This is my attempt at the Halloween prompt of 2018.
A Haunted Girl
by Excel Aunt
"Matthew?" Anne called for her guardian as she ran out of Green Gables. She was finally done putting up the dishes from an early supper. Matthew had promised Anne a nice Halloween walk alongside the woods, where they'd share stories of ghosts on their way.
Matthew shortened his gait so Anne could catch up, and offered his weathered, fatherly hand once she was in reach.
"I really, truly and especially appreciate the fact that you love Octobers just as much as I do!" Anne said as she took his hand. "And, I promise not to take any leaves inside with me, no matter how pretty they are. I know how Marilla hates that, but I do so adore how God changes the wood's dappled green canopy into a crimson carpet. Isn't crimson a marvelous word? It sounds sinful and decadent. Don't you think?"
Matthew pushed his eyebrows together in thought. He supposed the colorful woods might be as pretty as 'The Avenue'. But the word 'decadent' recalled Mrs. Lynde's complaints about Marilla's desserts. There was a better word to describe the wood. A moment later, he flashed a kindly gaze at his daughter.
"I believe deciduous is the right word for this place."
Anne tilted her chin up. She was an expert on words, whether or not she knew of her gift.
"Oh—that's right too, I suppose. But I'm trying to speak of the majesty of the season."
"And are you its princess?"
"I am! Princess Cordelia to be precise."
Anne scooped some of the forsaken foliage and showed him rusty red. "You see the variegation here? The bits of orange growing more and more crimson? It's like God dropped His paint and splashed the world in the process. It almost makes it alright to be a homely, red-headed girl."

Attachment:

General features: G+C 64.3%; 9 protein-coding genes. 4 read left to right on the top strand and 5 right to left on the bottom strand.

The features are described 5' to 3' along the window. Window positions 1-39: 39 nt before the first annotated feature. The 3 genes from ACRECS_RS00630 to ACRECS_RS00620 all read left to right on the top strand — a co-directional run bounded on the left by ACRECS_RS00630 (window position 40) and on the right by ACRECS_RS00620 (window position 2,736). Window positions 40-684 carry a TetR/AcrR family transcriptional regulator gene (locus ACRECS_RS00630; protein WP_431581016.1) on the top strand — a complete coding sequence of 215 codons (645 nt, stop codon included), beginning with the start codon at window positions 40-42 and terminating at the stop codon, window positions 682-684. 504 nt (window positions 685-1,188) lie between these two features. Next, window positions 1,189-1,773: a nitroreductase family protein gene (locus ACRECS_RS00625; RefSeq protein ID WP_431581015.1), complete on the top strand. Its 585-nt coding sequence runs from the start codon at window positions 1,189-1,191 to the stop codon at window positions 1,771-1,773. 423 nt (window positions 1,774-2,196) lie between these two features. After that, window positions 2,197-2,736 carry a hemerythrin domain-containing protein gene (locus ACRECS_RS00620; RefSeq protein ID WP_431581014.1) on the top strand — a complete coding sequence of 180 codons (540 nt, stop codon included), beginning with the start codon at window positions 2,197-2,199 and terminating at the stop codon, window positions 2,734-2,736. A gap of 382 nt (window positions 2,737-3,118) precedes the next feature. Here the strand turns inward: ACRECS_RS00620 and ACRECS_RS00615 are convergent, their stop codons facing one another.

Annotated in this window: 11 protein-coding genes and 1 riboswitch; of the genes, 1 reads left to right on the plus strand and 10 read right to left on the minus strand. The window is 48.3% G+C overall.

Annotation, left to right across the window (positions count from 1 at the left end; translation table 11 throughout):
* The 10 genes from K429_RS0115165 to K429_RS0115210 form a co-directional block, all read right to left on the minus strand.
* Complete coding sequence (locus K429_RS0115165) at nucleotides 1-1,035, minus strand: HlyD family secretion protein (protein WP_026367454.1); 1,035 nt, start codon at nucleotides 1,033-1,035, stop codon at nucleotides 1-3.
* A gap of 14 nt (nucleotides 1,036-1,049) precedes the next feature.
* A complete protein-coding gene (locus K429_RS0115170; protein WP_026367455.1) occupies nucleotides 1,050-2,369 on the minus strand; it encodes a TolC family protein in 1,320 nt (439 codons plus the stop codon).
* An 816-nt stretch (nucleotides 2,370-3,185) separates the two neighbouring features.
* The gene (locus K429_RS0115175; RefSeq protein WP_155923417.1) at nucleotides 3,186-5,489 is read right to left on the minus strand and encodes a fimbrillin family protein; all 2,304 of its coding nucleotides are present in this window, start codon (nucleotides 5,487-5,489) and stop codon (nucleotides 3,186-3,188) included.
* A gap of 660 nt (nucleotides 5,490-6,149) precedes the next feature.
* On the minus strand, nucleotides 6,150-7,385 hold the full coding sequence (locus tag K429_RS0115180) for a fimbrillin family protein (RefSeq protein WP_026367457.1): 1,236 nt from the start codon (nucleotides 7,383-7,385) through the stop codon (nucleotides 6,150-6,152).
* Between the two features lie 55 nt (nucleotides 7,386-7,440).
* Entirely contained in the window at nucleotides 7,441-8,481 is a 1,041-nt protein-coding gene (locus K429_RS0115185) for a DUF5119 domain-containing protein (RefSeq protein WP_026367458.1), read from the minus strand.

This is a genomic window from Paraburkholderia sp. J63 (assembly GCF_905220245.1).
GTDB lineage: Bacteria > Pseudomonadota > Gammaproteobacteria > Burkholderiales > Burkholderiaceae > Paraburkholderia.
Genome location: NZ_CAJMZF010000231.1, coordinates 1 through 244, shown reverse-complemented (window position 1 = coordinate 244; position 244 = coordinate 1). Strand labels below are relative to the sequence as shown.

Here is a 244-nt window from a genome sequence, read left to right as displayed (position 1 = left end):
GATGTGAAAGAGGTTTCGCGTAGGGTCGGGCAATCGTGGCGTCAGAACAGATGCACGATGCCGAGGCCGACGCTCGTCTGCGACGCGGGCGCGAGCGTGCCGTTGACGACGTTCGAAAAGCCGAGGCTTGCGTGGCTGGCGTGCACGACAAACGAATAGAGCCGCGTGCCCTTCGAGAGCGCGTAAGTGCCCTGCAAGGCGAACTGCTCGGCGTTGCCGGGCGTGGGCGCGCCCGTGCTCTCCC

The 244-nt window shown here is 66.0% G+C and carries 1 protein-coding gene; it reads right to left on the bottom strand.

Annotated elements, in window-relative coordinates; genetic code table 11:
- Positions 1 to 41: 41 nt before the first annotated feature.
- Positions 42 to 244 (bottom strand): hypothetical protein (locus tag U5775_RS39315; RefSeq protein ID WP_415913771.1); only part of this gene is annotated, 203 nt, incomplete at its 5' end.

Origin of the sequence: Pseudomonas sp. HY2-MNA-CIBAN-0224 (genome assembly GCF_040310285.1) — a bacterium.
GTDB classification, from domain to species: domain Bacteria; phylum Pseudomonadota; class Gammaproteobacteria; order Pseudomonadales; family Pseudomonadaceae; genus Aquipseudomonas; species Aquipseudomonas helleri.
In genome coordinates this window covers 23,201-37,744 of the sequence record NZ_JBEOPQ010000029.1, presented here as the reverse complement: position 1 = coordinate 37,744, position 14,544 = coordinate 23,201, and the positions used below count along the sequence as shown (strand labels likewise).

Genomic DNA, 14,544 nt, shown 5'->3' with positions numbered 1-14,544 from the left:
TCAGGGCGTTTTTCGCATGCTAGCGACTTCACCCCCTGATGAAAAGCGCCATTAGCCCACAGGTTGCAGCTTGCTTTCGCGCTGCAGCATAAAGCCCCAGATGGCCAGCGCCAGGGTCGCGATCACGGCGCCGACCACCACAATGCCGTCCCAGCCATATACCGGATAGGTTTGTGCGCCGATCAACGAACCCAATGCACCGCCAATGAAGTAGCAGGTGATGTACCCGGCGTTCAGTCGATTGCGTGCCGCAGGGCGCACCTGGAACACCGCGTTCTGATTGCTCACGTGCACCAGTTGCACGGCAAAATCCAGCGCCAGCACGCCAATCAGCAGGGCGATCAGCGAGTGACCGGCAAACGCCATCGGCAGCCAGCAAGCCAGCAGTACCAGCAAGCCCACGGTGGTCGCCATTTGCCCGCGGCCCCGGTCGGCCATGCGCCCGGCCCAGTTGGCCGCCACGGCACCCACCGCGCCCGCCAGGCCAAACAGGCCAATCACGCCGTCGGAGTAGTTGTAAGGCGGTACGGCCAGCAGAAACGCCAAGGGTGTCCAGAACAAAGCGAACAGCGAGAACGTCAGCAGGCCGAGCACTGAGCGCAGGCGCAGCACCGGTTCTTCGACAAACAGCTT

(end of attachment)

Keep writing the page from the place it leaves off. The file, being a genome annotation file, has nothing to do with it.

Matthew shook his head when Anne disparaged herself. That was one ghost he wished her to exorcize. He had never encountered such a haunted girl.
"Anne, you mustn't say that you're homely anymore. Because you're not."
Anne stiffened and withdrew her hand from his, faltering from his correction and ready to protest ardently.
Yet ever undeterred, Matthew continued. "Beauty is in the eye of the beholder, and I think you're a very pretty little girl. Marilla does too, but she'll never say it as she thinks you're too vain already."
Anne pinked a bit to Matthew's flattery, she wasn't trying to fish for a compliment.
"So tell me, Anne, why do you think such things of yourself?"
"Well—no one wanted me," Anne admitted. She presented herself with a matter-of-fact, unattached air, but a small quiver in her delivery ruined that projection and Matthew saw her hurt. "I've watched Mr. Thomas and Mr. Hammond weed out the runts and cripples of the litters. They were skinny and ugly and therefore no good. I know how those animals felt, never having a chance. I know what it's like to not be wanted. A foundling I am. There's no denying that."
Matthew halted his progression to peer down upon his girl and Anne chose not to look directly back, instead, her eyes focused on the dusky sky where two of the brighter stars appeared in the mackerel heaven.
"I want you, Anne." Matthew's voice was raw and any bit of his shyness exorcized. "Anne Shirley, you're not a poor, homely, orphaned girl anymore. You're wanted in my home. At Green Gables. In Avonlea. On Prince Edward Island. Although I am sorry your past haunts you, I thank God He used it to bring you to us. And if beauty is contingent on being wanted, you're the prettiest girl this side of paradise."
Anne's peaked face and her gray eyes quivered to his little speech. She threw her arms around Matthew's waist and inhaled his tobacco scented lapels, trying to keep tears at bay.
"Believe it, it's true." Matthew finalized as he stroked the top of her head. "Worry no more."
She didn't know what to say, so she tried to accept the compliment which took a different sort of strength, a quieting one.
"Oh, Matthew," Anne recomposed herself but slipped her hand back into Matthew's larger one. "Here, I thought we were going to share ghost stories tonight. Instead, you soothed my soul."
"Anne," Matthew said as the darkness approached. "You told me something that frightens you. That is your ghost story."
"And because of you, Matthew." Anne cried freely. "I'll never be afraid of it again."